And so the Year of the Tiger is well underway with Lunar New Year already a rather dim and distant memory. In Hong Kong, covid cases are rising as the government tries to stick to its rather futile policy of zero infections. Debt and equity markets have been as jumpy as a frog on sizzling frying pan. Geopolitics is lively, with Russia threatening a little war in Ukraine and oil blasts through the stratosphere. Even sleepy Canada has got truckers making life a misery for the government as people are truly sick of pandemic restrictions. Was it not ever thus, though, wonders Spy? There is always something going on; some reason for concern and yet investors have had always had opportunities. Spy is willing to bet that even now, some entrepreneurs in a proverbial basement or garage are hatching the next trillion dollar company not giving a fig for all the noise. Cheers to that!
“You’ve got to ask yourself a question: ‘do I feel lucky? ‘ Well, do ya, punk?” So uttered Clint Eastwood in the cult classic, “Dirty Harry”. A new ETF is has just come to market which put Spy in mind of the bad boy cop. Subversive ETFs has launched an active metaverse-focused fund, which is actively short the biggest metaverse stock of them all, Meta aka Facebook. The fund is trading in New York under the ticker PUNK, of course. Spy is not convinced that buying some NFTs and a few tech companies creating digital fashion accessories is that subversive in 2022, but will leave the market to decide on that one. If anyone can tell Spy what the modern equivalent of a virtual Magnum handgun is, he would be most grateful…
Hat tip to Amundi. The French asset manager has just gone through €2trn ($2.28trn) in AUM, exceeding its recent targets. The company has said it will need a new five-year plan, because its current one was reached too quickly. A nice problem to have, which most asset managers can only dream of.
We have all been hearing it for months now: “Inflation is back.” Spy has also heard the terms “roaring inflation”, “soaring inflation”, “ballistic inflation”. This week, the hyperbole got completely out of control and the term, “pornographic inflation” started being bandied about, even in the more serious press. The US printed a CPI of 7.5% yesterday and the commentariat reached for the colourful term to describe the massive change in prices. Some of the figures are truly astonishing. Over the last year these are the jumps: used cars: +40.5%, gasoline: +40.0%, gas utilities: +23.9%, meat/fish/eggs: +12.2%, new cars: +12.2%, electricity: +10.7%, food at home: +7.4%, food away from home: +6.4%, transportation: +5.6%, apparel: +5.3%, shelter: +4.4%. Unsurprisingly, the market is now pricing in rather dramatic, imminent interest rate hikes. This happened, coincidentally, the same week that US public debt went through $30trn.
Whisper it: “Is value investing going to make the long-awaited comeback?” The whipping boy of global investment themes for the last decade may finally get a few moments in the sun. As tech takes a breather, dull companies, with necessary products that have pricing power, may in fact come back into favour. Spy dipped into the data to be pleasantly surprised. Over the last year, AB’s Global Value Fund is up 13%, Blackrock’s European Value Fund is up an even healthier 16% and rather blowing the lights out over the last twelve months, is Invesco’s US Value Equity Fund. It is up a whopping 29%. Do these swallows make a summer?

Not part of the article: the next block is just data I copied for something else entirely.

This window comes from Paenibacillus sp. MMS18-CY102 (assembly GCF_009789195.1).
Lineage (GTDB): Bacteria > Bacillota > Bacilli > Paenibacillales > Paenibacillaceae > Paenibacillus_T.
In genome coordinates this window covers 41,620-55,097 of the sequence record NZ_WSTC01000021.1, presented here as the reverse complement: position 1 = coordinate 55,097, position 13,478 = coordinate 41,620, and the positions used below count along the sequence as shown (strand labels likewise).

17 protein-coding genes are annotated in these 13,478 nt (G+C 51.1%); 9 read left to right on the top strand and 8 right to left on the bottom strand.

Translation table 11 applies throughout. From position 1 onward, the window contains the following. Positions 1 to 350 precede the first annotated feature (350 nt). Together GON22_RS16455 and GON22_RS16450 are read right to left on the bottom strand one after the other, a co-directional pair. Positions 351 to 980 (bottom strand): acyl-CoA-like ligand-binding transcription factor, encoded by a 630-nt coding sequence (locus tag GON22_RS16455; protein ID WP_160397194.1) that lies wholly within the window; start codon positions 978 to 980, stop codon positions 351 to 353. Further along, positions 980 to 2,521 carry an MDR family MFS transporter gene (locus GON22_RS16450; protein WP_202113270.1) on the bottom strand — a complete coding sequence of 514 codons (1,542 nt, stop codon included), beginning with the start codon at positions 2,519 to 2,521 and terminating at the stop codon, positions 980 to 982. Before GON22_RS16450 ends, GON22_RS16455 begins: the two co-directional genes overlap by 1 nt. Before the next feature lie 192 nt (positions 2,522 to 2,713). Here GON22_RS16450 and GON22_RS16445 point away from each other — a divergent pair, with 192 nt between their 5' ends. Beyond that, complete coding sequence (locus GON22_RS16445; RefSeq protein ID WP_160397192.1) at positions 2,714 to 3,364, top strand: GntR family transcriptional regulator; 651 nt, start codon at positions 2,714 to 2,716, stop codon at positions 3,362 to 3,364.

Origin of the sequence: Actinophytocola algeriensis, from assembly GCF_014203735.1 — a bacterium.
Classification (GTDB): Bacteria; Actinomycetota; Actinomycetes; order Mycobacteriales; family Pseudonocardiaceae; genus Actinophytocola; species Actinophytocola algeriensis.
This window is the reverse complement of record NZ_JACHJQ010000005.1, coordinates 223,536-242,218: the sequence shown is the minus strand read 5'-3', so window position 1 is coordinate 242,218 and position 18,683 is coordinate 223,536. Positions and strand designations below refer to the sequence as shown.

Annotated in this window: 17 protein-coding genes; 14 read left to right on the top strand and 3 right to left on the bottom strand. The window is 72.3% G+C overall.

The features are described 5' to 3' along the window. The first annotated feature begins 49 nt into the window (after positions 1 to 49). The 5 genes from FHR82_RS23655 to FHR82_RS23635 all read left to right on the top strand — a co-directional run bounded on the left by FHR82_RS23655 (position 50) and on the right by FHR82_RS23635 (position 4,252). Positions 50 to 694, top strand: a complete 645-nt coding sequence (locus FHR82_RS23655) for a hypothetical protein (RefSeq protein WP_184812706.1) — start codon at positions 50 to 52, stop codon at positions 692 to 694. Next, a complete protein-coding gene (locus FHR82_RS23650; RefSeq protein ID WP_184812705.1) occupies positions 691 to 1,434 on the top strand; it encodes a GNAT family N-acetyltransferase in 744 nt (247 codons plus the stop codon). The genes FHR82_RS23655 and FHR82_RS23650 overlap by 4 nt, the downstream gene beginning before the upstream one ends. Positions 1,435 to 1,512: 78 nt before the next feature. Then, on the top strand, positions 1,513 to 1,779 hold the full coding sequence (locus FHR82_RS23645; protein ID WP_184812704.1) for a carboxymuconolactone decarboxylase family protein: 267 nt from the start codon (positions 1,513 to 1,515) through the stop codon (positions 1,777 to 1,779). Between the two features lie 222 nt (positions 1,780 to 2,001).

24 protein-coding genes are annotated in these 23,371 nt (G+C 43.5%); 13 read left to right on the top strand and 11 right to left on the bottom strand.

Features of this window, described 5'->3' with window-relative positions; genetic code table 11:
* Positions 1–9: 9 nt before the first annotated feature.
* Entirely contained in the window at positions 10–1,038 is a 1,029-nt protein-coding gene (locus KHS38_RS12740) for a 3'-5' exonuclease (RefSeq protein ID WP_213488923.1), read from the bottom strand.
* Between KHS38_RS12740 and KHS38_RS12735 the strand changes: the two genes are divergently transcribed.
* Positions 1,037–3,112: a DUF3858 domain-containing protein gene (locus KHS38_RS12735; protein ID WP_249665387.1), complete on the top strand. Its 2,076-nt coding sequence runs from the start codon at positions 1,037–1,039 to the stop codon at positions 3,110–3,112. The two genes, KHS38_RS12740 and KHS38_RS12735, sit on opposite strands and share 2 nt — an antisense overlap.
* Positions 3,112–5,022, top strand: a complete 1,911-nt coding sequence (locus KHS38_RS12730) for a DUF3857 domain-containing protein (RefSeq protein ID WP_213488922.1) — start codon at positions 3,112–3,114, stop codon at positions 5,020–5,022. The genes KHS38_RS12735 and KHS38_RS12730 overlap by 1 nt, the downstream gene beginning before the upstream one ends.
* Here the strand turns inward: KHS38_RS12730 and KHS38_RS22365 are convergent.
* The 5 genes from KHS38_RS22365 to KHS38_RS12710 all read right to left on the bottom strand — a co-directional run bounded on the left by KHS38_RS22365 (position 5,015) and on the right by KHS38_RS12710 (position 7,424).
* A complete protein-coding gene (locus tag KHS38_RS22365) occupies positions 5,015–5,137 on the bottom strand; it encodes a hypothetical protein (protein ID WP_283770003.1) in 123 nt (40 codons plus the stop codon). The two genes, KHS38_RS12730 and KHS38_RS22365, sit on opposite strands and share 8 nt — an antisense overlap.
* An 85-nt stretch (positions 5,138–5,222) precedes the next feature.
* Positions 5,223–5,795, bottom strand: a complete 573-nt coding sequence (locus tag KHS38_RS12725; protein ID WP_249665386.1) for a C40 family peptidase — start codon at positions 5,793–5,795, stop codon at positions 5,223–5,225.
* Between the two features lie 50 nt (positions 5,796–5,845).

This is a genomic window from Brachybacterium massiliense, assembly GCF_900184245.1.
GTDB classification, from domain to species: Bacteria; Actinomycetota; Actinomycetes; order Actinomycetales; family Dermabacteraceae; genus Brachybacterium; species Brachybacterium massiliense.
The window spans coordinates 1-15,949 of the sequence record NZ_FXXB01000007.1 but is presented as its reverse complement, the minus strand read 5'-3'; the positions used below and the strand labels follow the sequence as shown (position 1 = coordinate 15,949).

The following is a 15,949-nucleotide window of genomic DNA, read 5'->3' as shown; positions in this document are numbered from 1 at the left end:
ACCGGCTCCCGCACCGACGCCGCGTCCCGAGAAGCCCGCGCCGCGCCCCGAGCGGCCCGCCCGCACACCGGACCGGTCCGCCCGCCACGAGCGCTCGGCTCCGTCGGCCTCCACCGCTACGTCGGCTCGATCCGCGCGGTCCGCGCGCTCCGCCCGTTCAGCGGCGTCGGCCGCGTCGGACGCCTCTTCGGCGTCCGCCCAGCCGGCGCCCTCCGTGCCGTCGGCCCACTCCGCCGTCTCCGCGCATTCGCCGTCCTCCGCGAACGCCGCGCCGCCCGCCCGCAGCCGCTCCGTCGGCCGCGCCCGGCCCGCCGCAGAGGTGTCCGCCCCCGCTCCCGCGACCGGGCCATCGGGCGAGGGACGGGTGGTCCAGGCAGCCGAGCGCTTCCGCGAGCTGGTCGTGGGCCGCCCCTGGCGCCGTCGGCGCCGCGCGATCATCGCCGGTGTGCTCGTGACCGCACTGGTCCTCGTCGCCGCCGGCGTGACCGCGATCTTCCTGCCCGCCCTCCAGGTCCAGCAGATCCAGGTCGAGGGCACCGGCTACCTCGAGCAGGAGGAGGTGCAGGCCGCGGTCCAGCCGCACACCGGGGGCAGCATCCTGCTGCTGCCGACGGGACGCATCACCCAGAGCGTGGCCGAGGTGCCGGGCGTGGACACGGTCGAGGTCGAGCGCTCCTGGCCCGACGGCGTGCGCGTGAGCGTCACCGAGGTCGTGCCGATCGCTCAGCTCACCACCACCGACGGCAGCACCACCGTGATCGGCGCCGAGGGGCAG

After Meta had its big plunge last week, Spy looked at the largest single falls by nominal value of listed companies in a single day. All the biggest fallers have been tech stocks, which makes sense because the world’s most valuable companies have been tech stocks. As the playground saying goes, “The bigger they are, the harder they fall.”
- Google: $97bn
- Amazon: $137bn
- Microsoft: $178bn
- Apple: $179bn
- Meta (Facebook): $241bn
How do you turn $10,000 into $26m in just 30 years? Invest in Monster Beverage Corp, of course. The soft drinks company has exceeded all possible expectations. Investors have had a return of 260,061% in that time and an annualised return of 34.%. A small reminder to look for opportunity everywhere, if ever there was one.
Spy for one is utterly relieved that face-to-face events are coming back. FSA’s recent Fund Awards in Singapore had real people, eating real food, chatting, laughing and generally enjoying themselves. No wonder Zoom’s stock is down about 60% over the last year. Funnily enough, people enjoy seeing each other in person. Spy sincerely hopes this is the year we all started getting together again regularly.
The Year of the Tiger provides marketers with a dream set of images to tie their brands to. Spy has seen dozens of variations from stylish red and gold illustrations to dramatic photos. Spy’s favourite so far comes from Abrdn. The real question is whether their investment performance will match the tiger’s implied power?
Spy’s photographers have been out hunting. Some new campaigns have emerged after the Lunar New Year break.
HSBC Asset Management has hopped on the sustainability bandwagon. Spy is not 100% sure why a bright pink jellyfish is the key to the future, but was intrigued to find out more. Perhaps as the climate changes these beautiful creatures are threatened.
Fidelity International, meanwhile, has gone all Joseph Heller on the crowd and is asking about the current Catch-2022. Spy suspects Fidelity thinks policy makers are in a real bind: they need to raise rates to curb inflation, but think the global supply issues are entirely beyond their control. Tricky.
Until next week…